Every author that seeks out Dramatica to help them write better stories eventually comes to a point where they resent it. “Why is this program forcing me to write my story this way?”” they ask. “I never wanted my Main Character to have an issue with Expediency…I don’t even know what that means!” Often this resentment leads to the long and winding rabbit hole that is the attempt to perfectly understand the theory.
There can be no greater waste of an author’s energy.
There is an interesting conversation going on within the Dramatica MailList this week.1 It’s a topic that comes up every couple of years or so, and is one that many people who come into contact with Dramatica eventually consider sooner or later: namely, what is really going on inside the software? Or, to put it another way—how can I trust what this story-writing software is telling me to do?
For those that don’t know, the software program that is Dramatica employs the theory of Dramatica to help you structure a complete story. It poses several questions to you about your story (like whether or not the overall story ends in success or failure, or whether or not the Main Character undergoes a major paradigm shift) and based on your answers to those questions, tells you what pieces are missing and how to make sure that you construct a complete and whole story.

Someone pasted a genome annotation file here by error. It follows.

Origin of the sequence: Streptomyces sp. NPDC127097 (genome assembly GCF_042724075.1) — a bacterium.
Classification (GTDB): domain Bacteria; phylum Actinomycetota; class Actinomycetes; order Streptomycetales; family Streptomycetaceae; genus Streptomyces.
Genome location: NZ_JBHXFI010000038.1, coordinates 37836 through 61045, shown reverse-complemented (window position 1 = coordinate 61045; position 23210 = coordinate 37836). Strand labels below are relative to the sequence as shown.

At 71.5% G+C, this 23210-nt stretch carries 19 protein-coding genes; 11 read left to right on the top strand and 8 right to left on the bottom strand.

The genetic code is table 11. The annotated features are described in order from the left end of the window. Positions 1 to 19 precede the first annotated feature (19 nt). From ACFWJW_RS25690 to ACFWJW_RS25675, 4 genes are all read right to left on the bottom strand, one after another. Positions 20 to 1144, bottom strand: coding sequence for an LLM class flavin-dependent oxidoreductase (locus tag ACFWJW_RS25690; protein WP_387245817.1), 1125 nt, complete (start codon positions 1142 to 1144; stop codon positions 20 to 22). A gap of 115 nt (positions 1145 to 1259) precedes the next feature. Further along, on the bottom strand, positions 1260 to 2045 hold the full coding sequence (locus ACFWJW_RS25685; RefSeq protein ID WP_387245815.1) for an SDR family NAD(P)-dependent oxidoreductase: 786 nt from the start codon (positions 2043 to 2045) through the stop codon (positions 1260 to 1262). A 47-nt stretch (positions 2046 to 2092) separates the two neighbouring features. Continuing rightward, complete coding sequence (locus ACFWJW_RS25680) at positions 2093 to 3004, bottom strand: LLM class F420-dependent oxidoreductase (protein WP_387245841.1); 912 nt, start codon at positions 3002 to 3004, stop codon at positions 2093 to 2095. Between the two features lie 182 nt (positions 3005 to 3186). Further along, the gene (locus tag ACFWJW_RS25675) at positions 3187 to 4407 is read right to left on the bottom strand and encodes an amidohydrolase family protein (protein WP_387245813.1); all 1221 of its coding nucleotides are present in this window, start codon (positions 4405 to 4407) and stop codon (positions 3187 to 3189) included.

Having been a super-fan of Dramatica for over 10 years now, I can say that I’ve done my fair share of trying to unlock the secrets of the theory. I’ve downloaded the patent, I’ve traversed through the mind-field that is Melanie’s Storymind site, and I’ve even started my own blog about it.2 I find the theory fascinating beyond belief and love learning anything and everything I can about it. Why? Because I love great stories and I want to know why some work better than others.
And while I mentioned that many authors eventually come to distrust what the theory suggests to them to make their story better, I have never once questioned its authority. I can remember the first time I went through the StoryGuide and I didn’t understand the difference between an Obstacle Character Throughline3 or why wouldn’t every story have a Goal of Obtaining. “Isn’t that what every story is about,” I would wonder, “trying to acheive something?”
But there was something about the theory that just captivated me and made me question my own assumptions about stories. It gelled with my way of thinking. Now, 10 years later, I can say that that small inkling that told me there was something special within the theory was correct. I have seen enough examples and enough analysis of everything from Shakespeare to short stories to TV series to feature films to know that it simply just works.